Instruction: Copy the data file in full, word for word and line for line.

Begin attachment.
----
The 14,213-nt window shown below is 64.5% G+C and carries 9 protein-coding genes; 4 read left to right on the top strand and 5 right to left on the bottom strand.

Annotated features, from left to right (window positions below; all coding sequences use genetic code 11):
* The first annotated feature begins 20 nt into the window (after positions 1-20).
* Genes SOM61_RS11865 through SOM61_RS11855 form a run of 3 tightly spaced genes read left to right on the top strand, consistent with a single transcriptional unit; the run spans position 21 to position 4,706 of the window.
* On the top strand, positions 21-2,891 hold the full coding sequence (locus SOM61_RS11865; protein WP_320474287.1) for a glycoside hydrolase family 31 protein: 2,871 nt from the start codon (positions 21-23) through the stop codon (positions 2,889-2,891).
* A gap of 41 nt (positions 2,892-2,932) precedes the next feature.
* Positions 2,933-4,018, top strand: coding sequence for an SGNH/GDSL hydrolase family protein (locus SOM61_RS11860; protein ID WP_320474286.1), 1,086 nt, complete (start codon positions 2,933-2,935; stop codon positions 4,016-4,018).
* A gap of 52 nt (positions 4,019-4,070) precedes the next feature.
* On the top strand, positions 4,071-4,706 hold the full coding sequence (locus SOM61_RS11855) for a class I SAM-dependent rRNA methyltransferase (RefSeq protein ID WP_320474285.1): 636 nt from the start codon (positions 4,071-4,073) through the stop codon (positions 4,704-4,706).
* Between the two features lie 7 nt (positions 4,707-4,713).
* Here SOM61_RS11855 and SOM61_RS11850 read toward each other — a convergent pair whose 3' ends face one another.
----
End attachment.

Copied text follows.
The 14,213-nt window shown below is 64.5% G+C and carries 9 protein-coding genes; 4 read left to right on the top strand and 5 right to left on the bottom strand.

Annotated features, from left to right (window positions below; all coding sequences use genetic code 11):
* The first annotated feature begins 20 nt into the window (after positions 1-20).
* Genes SOM61_RS11865 through SOM61_RS11855 form a run of 3 tightly spaced genes read left to right on the top strand, consistent with a single transcriptional unit; the run spans position 21 to position 4,706 of the window.
* On the top strand, positions 21-2,891 hold the full coding sequence (locus SOM61_RS11865; protein WP_320474287.1) for a glycoside hydrolase family 31 protein: 2,871 nt from the start codon (positions 21-23) through the stop codon (positions 2,889-2,891).
* A gap of 41 nt (positions 2,892-2,932) precedes the next feature.
* Positions 2,933-4,018, top strand: coding sequence for an SGNH/GDSL hydrolase family protein (locus SOM61_RS11860; protein ID WP_320474286.1), 1,086 nt, complete (start codon positions 2,933-2,935; stop codon positions 4,016-4,018).
* A gap of 52 nt (positions 4,019-4,070) precedes the next feature.
* On the top strand, positions 4,071-4,706 hold the full coding sequence (locus SOM61_RS11855) for a class I SAM-dependent rRNA methyltransferase (RefSeq protein ID WP_320474285.1): 636 nt from the start codon (positions 4,071-4,073) through the stop codon (positions 4,704-4,706).
* Between the two features lie 7 nt (positions 4,707-4,713).
* Here SOM61_RS11855 and SOM61_RS11850 read toward each other — a convergent pair whose 3' ends face one another.